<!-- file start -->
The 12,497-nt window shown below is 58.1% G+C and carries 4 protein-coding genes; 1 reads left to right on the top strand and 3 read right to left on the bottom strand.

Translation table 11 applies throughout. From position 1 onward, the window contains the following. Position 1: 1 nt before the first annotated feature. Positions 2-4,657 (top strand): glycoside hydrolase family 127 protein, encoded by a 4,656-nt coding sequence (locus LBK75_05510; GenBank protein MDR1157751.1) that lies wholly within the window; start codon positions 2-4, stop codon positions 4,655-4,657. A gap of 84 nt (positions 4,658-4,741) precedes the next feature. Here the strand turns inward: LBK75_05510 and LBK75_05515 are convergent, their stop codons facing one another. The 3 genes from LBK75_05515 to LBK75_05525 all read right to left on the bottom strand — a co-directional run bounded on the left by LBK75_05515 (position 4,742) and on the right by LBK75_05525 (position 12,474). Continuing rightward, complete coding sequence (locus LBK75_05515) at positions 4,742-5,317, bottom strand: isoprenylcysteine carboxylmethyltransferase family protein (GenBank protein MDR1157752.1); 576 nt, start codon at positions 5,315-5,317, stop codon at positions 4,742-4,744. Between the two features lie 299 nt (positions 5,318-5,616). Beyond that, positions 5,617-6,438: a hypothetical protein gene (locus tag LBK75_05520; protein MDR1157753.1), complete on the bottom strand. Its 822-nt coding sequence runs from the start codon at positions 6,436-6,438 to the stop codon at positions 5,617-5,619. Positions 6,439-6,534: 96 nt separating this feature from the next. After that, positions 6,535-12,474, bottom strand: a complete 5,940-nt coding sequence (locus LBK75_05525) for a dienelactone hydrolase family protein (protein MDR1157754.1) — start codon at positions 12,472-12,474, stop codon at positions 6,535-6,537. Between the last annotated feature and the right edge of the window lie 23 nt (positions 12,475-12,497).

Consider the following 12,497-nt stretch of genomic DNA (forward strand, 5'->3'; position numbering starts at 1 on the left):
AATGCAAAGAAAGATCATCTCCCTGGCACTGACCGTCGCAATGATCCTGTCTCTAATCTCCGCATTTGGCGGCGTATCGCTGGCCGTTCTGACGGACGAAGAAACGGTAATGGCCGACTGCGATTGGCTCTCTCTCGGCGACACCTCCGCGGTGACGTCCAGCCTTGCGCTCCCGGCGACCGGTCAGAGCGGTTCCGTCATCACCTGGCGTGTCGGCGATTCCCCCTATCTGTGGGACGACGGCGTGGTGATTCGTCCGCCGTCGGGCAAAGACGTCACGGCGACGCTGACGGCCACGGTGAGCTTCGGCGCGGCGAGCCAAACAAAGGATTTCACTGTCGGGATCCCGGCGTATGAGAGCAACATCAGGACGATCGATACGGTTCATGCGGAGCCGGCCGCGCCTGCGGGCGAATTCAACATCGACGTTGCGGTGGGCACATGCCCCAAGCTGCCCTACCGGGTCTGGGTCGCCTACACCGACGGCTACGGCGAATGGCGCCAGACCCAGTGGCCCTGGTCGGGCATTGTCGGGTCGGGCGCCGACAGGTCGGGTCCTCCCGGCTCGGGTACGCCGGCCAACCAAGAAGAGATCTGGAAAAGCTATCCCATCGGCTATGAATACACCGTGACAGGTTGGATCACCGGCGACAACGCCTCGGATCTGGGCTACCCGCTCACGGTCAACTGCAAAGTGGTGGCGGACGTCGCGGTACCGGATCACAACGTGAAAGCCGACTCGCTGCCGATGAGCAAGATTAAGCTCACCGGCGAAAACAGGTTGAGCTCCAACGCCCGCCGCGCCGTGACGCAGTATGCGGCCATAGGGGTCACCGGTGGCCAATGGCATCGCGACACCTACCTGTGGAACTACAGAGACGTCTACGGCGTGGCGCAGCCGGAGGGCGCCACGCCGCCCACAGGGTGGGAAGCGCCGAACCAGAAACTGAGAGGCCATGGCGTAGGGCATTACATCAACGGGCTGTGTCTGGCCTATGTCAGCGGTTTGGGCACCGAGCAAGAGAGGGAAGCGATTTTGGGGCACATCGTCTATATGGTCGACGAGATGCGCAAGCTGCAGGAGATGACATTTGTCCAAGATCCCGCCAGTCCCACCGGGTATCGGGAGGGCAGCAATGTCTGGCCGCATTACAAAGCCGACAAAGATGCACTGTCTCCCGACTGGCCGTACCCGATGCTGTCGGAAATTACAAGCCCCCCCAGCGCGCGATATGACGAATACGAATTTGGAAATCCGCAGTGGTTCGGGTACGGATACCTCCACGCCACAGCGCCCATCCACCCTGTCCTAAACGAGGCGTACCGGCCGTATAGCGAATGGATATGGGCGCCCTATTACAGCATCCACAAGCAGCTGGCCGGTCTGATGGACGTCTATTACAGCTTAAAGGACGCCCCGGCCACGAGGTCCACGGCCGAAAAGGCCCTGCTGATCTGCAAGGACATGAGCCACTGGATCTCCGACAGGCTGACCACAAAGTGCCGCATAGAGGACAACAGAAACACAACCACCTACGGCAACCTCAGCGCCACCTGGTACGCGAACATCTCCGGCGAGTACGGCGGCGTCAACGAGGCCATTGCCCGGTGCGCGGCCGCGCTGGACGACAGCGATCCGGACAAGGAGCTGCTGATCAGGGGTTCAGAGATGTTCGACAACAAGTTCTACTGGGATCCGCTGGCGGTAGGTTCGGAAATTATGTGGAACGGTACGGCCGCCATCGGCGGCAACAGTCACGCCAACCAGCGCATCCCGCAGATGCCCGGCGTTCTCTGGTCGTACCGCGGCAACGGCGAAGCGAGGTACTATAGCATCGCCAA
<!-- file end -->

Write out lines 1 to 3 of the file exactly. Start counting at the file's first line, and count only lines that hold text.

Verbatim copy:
The 12,497-nt window shown below is 58.1% G+C and carries 4 protein-coding genes; 1 reads left to right on the top strand and 3 read right to left on the bottom strand.

Translation table 11 applies throughout. From position 1 onward, the window contains the following. Position 1: 1 nt before the first annotated feature. Positions 2-4,657 (top strand): glycoside hydrolase family 127 protein, encoded by a 4,656-nt coding sequence (locus LBK75_05510; GenBank protein MDR1157751.1) that lies wholly within the window; start codon positions 2-4, stop codon positions 4,655-4,657. A gap of 84 nt (positions 4,658-4,741) precedes the next feature. Here the strand turns inward: LBK75_05510 and LBK75_05515 are convergent, their stop codons facing one another. The 3 genes from LBK75_05515 to LBK75_05525 all read right to left on the bottom strand — a co-directional run bounded on the left by LBK75_05515 (position 4,742) and on the right by LBK75_05525 (position 12,474). Continuing rightward, complete coding sequence (locus LBK75_05515) at positions 4,742-5,317, bottom strand: isoprenylcysteine carboxylmethyltransferase family protein (GenBank protein MDR1157752.1); 576 nt, start codon at positions 5,315-5,317, stop codon at positions 4,742-4,744. Between the two features lie 299 nt (positions 5,318-5,616). Beyond that, positions 5,617-6,438: a hypothetical protein gene (locus tag LBK75_05520; protein MDR1157753.1), complete on the bottom strand. Its 822-nt coding sequence runs from the start codon at positions 6,436-6,438 to the stop codon at positions 5,617-5,619. Positions 6,439-6,534: 96 nt separating this feature from the next. After that, positions 6,535-12,474, bottom strand: a complete 5,940-nt coding sequence (locus LBK75_05525) for a dienelactone hydrolase family protein (protein MDR1157754.1) — start codon at positions 12,472-12,474, stop codon at positions 6,535-6,537. Between the last annotated feature and the right edge of the window lie 23 nt (positions 12,475-12,497).

Consider the following 12,497-nt stretch of genomic DNA (forward strand, 5'->3'; position numbering starts at 1 on the left):